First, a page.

Bobby Charlton is Manchester United through and through. He was a member of the original Busby Babes and has devoted his career to the club, playing in 754 games over 17 years. During that period he won everything the game had to offer, played alongside some of the greats such as Best and Law, suffered devastating defeats and was involved in one of the greatest football tragedies of all time. Here, for the very first time, he tells the story of those United years.
With his beloved Reds he tasted FA Cup victory in the emotional final of 1963, won three first division championships and in 1968 he reached the pinnacle of club success, winning the European Cup. Inevitably, such highs are balanced with no less dramatic lows, such as the 1957 European Cup semi-final, the highly charged 1958 FA Cup loss which followed only weeks after the horrors of the Munich Air disaster, and the 1969 European Cup defeat by Milan.
One of the greatest players of all time, Duncan Edwards’s story is one of tragic heroism. From a working-class Dudley upbringing, Edwards rose to great heights at Manchester United. In only five years, he helped United to win two league championships and to reach the semi-finals of the European Cup.
Edwards made his England debut in a game against Scotland at just 18 years and 183 days. He went on to play 18 games for his country, including all four of the qualifying matches for the 1958 World Cup, in which he was expected to be a key player.
Sir Bobby Charlton has described him as ‘the only player that made me feel inferior’ and Terry Venables claimed that, had he lived, it would have been Edwards, not Bobby Moore, who would have lifted the World Cup as captain in 1966. Page-turning and poignant, author James Leighton tells a story of a magnificent sportsman and great man – the perfect contrast to the headline-grabbing footballers of today.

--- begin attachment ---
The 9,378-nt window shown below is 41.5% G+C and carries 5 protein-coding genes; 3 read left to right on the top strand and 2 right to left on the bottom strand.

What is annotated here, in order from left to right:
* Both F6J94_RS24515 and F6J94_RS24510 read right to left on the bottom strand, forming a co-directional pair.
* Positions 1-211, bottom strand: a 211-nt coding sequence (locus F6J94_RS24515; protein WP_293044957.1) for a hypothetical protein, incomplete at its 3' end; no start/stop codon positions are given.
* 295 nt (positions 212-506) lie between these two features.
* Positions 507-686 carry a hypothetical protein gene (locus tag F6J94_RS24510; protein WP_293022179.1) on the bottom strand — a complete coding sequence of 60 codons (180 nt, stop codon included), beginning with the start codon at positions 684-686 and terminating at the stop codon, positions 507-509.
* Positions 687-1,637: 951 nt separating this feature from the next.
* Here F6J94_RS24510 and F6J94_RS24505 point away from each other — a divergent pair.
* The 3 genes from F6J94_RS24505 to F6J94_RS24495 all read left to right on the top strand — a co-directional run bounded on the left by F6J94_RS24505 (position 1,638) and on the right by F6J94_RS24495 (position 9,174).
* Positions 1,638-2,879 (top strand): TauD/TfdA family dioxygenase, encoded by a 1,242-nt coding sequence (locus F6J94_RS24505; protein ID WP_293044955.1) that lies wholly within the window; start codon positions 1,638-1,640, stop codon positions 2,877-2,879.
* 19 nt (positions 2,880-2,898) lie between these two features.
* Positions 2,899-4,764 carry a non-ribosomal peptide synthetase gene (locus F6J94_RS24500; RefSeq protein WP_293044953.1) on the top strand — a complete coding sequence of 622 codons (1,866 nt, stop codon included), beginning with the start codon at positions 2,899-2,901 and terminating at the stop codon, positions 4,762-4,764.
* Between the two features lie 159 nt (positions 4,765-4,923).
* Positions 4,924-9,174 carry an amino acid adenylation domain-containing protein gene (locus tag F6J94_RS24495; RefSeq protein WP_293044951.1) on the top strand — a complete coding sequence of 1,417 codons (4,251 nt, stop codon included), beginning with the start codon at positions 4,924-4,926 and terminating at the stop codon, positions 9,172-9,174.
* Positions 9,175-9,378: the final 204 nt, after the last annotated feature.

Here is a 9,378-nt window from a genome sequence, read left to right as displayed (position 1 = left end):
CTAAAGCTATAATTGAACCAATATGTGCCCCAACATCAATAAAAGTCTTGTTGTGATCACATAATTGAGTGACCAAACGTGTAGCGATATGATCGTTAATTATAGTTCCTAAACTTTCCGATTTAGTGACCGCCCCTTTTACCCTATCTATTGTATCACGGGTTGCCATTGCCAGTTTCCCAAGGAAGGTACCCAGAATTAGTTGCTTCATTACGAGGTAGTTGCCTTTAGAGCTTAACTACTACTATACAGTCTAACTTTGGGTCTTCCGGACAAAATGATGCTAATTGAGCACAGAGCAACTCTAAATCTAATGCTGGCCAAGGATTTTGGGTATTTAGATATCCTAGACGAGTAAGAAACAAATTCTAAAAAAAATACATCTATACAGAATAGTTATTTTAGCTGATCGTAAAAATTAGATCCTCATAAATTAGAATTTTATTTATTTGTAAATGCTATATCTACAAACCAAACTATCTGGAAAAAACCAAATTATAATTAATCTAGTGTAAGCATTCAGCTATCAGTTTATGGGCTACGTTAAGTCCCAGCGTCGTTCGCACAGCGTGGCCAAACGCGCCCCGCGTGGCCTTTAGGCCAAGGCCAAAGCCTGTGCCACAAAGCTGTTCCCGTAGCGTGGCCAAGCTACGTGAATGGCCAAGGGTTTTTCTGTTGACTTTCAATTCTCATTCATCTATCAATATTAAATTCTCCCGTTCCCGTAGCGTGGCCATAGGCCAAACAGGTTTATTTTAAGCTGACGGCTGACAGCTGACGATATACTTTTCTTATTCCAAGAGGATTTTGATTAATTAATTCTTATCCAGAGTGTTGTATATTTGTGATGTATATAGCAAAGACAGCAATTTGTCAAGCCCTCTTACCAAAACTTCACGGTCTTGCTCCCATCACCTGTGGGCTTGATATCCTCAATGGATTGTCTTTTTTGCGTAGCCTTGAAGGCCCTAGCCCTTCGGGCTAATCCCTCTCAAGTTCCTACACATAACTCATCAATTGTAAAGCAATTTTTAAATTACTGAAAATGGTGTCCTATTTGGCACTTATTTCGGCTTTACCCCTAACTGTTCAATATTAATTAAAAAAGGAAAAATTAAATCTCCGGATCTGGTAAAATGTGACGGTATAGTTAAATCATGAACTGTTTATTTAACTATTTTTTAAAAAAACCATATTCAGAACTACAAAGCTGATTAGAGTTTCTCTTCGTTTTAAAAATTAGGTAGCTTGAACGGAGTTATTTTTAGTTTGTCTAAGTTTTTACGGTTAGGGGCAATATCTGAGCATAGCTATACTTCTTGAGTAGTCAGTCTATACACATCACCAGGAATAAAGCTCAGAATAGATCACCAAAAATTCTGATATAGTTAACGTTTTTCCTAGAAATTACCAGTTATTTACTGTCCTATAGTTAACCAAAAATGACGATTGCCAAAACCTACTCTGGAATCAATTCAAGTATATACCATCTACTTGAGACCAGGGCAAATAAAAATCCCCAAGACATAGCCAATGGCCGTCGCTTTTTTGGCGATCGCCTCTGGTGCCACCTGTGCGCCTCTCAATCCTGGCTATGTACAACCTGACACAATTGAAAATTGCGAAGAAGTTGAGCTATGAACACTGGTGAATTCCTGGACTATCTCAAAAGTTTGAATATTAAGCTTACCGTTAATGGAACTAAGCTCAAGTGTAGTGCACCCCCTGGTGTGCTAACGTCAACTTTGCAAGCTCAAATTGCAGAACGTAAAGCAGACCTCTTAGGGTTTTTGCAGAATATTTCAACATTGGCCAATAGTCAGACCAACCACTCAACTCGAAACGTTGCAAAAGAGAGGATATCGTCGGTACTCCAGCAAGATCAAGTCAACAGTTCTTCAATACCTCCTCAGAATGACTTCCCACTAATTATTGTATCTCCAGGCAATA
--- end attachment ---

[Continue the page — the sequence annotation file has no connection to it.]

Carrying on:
Manchester United and the Forgotten Victims of Munich A moving story of how a legendary football team was lost to tragedy – and how this disaster irrevocably altered the lives of the survivors and the bereaved families, and ultimately brought shame on the biggest football club in the world. The Manchester United team Matt Busby had built in the fifties from the club’s successful youth policy seemed destined to dominate football for many years. Such was the power of the ‘Busby Babes’ that they seemed invincible. The average age of the side which won the Championship in 1955-56 was just 22, the youngest ever to achieve such a feat. A year later, when they were Champions again, nothing, it seemed, would prevent this gifted young team from reigning for the next decade. But then came 6 February 1958, the day that eight Manchester United players died on a German airfield in the ‘Munich Air Disaster’ – a date to be forever etched in the annals of sporting tragedy. Duncan Edwards, Eddie Colman, Tommy Taylor, Roger Byrne…the names were already enshrined in legend before the air crash, but Munich in many ways earned them immortality. They have never grown old. Jeff Connor traces the rise of the greatest Manchester United side of all time, alongside a vibrant portrait of England in the 1950s, but he also paints a dark picture of a club that enriched itself on the myth of Munich while neglecting the families of the dead and the surviving players. The repercussions and the toll the disaster took on so many linger to the present day. Drawing on extensive interviews with the Munich victims and players of that era, The Lost Babes is the definitive account of British football’s golden age, a poignant story of the protracted effects of loss and a remorseless dissection of the how the richest football club in the world turned its back on its own players and their families.